Overall market weighted rental rates reflected an increase of 3.2 percent for the second quarter, compared to 0.4 percent during the first quarter of the year, the report noted. Meanwhile, weighted Class B rents continued to climb and finished the quarter up 5.2 percent. This continued a trend from the previous year and the first quarter, resuming its normal pattern of rental increases that had only been interrupted in the fourth quarter of 2014 when rents briefly paused their growth.

After 2014’s banner year of over $5 billion and close to matching the peak years of 2007 and 2012,  the investment sales market has tapered off slightly during the first half of 2015, but is anticipated to finish the year strong. As it did in the first quarter, the Financial District continued to dominate investment sales in the second quarter of 2015 with three major office properties changing hands. Tishman Speyer, the New York-based investment and development firm, purchased the 289,253-square-foot office building at 160 Spear Street for $197.7 million, or $683 per square foot. The seller was the investment firm Legacy Partners.

Trading at the highest price per square foot during the quarter was 143 Second Street, which sold to a private investment group for $816 per square foot, or $16.1 million. Owned by Market Street Real Estate Partners, the property was acquired by the firm two years ago. Market Street Real Estate Partners also disposed of another property when it sold 580 Market Street, a 33,656-square-foot landmark office building for $716 per square foot. The buyer was Paragon Real Estate Fund LLC.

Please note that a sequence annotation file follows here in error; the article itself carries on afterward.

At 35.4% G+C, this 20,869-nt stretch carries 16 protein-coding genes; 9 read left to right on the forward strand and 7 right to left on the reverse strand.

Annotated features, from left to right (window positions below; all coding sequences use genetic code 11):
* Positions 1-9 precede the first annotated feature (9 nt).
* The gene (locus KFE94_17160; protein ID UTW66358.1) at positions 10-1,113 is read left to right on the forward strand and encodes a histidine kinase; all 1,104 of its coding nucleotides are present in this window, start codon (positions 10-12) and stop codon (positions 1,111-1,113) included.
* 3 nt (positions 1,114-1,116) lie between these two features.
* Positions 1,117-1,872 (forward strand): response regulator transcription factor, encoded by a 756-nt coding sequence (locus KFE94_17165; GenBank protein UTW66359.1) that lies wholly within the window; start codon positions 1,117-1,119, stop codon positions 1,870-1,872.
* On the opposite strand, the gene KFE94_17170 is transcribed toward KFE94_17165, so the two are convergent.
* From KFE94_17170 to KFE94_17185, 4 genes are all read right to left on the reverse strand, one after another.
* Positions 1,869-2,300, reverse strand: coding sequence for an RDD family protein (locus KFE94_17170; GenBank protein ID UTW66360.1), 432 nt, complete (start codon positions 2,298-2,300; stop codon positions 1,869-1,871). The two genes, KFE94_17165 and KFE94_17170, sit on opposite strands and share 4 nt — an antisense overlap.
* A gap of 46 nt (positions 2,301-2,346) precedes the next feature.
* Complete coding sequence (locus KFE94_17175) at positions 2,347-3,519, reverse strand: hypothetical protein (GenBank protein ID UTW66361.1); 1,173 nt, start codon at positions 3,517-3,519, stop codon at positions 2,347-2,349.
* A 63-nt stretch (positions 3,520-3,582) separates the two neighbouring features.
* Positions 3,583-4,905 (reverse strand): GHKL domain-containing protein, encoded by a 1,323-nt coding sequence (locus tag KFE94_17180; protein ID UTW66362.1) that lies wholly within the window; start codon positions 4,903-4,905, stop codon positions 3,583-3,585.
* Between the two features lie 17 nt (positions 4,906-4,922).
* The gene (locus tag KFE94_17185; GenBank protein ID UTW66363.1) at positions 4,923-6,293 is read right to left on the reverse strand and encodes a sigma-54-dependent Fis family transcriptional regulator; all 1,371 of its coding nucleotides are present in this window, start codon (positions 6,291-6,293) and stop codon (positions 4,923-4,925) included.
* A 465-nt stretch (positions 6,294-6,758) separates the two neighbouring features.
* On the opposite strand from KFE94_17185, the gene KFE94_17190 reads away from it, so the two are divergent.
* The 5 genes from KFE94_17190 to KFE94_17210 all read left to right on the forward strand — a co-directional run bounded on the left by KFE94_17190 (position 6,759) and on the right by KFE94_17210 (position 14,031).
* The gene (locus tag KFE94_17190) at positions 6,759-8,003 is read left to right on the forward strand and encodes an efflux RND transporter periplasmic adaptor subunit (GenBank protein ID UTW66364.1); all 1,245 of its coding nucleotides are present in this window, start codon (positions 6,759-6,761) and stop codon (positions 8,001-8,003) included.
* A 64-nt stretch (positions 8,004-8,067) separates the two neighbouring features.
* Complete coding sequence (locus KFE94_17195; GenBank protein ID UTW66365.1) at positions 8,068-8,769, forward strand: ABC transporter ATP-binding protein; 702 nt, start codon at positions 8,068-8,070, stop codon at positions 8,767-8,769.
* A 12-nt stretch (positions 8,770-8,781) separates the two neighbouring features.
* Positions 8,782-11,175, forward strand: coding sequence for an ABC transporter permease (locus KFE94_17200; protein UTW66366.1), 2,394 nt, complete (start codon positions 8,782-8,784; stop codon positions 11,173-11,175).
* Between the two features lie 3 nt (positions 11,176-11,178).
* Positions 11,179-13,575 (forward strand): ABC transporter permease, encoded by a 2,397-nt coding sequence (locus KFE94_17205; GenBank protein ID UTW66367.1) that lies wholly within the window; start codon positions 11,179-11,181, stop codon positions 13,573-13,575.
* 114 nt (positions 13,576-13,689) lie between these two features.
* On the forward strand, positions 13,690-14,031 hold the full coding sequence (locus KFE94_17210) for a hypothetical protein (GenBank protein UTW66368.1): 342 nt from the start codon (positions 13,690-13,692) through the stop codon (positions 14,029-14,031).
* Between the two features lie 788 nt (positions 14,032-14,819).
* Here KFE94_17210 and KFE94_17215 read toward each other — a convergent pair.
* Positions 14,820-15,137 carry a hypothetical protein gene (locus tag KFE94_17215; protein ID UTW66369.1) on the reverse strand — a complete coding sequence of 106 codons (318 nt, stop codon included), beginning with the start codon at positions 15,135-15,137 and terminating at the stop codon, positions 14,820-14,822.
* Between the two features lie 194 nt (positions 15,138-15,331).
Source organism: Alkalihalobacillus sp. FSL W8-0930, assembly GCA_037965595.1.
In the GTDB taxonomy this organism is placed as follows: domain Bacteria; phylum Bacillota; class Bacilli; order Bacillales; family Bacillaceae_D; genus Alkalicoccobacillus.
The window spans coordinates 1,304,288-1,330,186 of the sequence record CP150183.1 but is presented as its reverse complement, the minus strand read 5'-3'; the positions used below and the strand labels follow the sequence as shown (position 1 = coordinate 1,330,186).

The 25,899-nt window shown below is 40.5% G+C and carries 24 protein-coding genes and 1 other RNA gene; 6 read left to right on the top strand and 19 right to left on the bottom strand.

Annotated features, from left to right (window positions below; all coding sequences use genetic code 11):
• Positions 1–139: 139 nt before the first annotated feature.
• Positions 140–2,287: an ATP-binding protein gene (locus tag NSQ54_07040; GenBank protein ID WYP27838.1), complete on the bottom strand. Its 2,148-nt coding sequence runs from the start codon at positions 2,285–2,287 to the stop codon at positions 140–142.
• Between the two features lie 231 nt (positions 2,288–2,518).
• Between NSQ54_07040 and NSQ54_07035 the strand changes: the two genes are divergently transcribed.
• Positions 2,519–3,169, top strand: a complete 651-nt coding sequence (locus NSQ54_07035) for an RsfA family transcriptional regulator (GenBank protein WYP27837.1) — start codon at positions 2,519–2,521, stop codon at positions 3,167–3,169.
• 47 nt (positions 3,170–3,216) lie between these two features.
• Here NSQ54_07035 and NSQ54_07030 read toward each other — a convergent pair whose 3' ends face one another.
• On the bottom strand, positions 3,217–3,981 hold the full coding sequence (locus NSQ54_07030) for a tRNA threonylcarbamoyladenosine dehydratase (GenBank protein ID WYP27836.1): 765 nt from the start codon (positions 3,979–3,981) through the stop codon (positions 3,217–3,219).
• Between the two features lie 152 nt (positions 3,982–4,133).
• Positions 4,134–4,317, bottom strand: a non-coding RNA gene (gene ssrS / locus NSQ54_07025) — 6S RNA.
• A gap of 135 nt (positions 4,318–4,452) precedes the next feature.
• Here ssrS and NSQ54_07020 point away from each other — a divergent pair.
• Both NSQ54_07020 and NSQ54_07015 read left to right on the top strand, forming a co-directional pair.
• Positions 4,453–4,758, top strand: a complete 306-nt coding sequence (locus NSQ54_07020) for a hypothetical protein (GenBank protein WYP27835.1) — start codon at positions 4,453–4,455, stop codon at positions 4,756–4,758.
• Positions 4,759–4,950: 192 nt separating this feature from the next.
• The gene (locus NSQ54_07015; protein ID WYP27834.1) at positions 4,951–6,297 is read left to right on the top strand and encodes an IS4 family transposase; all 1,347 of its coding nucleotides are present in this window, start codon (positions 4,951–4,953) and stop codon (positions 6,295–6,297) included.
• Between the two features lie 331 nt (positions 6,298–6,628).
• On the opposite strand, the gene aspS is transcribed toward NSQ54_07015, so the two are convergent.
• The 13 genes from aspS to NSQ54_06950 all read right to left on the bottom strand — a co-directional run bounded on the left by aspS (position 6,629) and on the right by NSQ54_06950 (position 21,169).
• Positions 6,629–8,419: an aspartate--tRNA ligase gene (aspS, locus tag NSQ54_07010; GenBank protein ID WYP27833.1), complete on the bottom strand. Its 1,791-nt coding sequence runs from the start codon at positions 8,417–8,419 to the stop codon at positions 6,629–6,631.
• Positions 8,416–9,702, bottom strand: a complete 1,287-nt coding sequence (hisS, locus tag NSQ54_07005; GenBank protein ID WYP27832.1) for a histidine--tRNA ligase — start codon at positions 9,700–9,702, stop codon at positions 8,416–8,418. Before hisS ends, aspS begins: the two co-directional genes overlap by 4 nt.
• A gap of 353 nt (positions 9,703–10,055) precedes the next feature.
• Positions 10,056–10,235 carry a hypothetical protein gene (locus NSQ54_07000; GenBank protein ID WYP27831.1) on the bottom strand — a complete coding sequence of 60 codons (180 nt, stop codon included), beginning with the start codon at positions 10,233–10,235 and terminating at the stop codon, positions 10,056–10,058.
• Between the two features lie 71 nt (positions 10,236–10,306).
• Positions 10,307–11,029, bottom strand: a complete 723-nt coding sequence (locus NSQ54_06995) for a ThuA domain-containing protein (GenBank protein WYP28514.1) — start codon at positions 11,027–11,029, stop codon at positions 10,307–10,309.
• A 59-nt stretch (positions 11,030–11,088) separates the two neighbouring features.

“Although the volume of sales has ticked downward slightly during the quarter, per square foot prices have risen to new highs,” said Collenette. “While both the capital to invest and the products to invest in are both here, there is stiff competition for the available properties. This is perhaps the most competitive investment market in the City’s history, and I just don’t see it slowing down any time soon.”

Other factors helping San Francisco’s burgeoning economy is a job market that continues to be one of the top performing metropolitan areas in the country, the report said. Bolstered by the large number of technology firms moving into the City, and the many support industries the tech industry spawns both directly and indirectly, unemployment levels in San Francisco stood at a near-record low of 3.5 percent, according to the California Employment Development Dept.

“When unemployment rates fall below about 4 percent, most economists believe that signals full employment, or, put another way, whoever wants to work can work,” added Collenette. “Fueling this, like the rest of the local economy, is the fact that San Francisco is now home to more technology companies and the industries that support them, than Silicon Valley, so-called Silicon Beach in Southern California, and the Route 128 Corridor near Boson.  Again, only the New York borough of Manhattan rivals our unemployment rate, but that’s based on a different, older financial services economy.”